Personal Best (PB) goal-setting enhances arithmetical problem-solving

Abstract

Personal Best (PB) goals are defined as specific, challenging, and competitively self-referenced goals involving a level of performance or effort that meets or exceeds an individual’s previous best. Much of the available research underpinning arguments for PB goal-setting is self-report-based; thus, the causal effect of PB goals on learning outcomes remains in question. The present experiment examined the impact of PB goal-setting (against a no-goal condition) on 68 Year 5 and 6 schoolchildren’s problem-solving during an arithmetic fluency-building activity, SuperSpeed Math. Equivalence of the two conditions was established across a range of prior ability and self-report motivational variables, including prior mathematical ability; Personal Best, Mastery, and Performance goal orientations at the individual and classroom level; mathematics self-concept; and valuing of and interest in mathematics. Controlling for initial problem-solving performance, students who set PB goals in subsequent rounds showed a small but reliable advantage over students in the control condition. These results suggest PB goals may provide a way for students to experience both challenge and success in a range of classroom activities. Suggestions for future research based on these initial findings are made.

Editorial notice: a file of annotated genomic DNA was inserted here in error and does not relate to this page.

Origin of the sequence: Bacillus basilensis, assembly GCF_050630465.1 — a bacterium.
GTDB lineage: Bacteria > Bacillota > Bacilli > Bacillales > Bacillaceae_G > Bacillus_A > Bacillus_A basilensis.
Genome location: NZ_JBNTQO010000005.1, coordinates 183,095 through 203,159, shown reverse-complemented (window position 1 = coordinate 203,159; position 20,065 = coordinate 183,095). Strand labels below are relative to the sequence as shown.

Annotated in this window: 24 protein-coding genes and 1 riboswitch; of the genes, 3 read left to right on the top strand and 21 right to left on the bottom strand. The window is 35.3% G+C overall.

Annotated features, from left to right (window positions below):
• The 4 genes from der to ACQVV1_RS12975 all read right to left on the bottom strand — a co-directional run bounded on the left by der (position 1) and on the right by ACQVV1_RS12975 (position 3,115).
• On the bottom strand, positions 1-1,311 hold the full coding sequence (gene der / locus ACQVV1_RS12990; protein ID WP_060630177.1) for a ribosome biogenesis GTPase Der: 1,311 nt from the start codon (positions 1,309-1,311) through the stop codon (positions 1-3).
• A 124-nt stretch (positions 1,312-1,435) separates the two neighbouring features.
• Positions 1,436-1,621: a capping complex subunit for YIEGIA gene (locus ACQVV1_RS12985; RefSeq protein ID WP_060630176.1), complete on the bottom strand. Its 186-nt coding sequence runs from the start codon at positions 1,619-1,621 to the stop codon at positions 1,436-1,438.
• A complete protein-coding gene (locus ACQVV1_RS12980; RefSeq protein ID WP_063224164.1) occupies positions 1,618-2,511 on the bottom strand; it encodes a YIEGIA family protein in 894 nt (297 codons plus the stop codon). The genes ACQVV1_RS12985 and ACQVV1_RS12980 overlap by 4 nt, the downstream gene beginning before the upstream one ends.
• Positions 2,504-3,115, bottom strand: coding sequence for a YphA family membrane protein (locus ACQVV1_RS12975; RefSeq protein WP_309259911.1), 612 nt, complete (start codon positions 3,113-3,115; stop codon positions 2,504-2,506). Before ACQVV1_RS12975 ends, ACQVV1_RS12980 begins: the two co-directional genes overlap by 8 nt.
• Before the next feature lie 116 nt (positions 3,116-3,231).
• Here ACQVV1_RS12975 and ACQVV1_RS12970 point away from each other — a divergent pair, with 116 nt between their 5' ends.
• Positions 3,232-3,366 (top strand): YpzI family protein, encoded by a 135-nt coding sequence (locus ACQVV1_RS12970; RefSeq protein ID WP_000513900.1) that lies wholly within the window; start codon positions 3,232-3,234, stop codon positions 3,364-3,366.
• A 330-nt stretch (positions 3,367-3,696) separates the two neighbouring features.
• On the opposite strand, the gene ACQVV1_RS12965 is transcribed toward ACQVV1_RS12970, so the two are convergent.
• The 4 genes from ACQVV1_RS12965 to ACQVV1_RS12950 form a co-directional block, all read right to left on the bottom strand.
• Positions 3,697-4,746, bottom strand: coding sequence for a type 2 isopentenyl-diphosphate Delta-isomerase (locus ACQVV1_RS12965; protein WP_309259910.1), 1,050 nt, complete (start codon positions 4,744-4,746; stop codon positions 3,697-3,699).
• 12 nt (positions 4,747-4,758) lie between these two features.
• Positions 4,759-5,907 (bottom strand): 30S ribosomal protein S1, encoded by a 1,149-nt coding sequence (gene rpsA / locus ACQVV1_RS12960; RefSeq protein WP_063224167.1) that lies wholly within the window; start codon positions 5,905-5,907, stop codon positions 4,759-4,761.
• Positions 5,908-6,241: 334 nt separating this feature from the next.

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Notes

  1. 1.

    Reliability coefficients are not provided as these were single-item constructs.

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Acknowledgements

The present study was supported by Discovery Research Project Grant DP140104294.

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Correspondence to Paul Ginns.

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Ginns, P., Martin, A.J., Durksen, T.L. et al. Personal Best (PB) goal-setting enhances arithmetical problem-solving. Aust. Educ. Res. 45, 533–551 (2018). https://doi.org/10.1007/s13384-018-0268-9

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Keywords

  • Goal setting
  • Personal Best (PB) goals
  • Mathematics
  • Problem-solving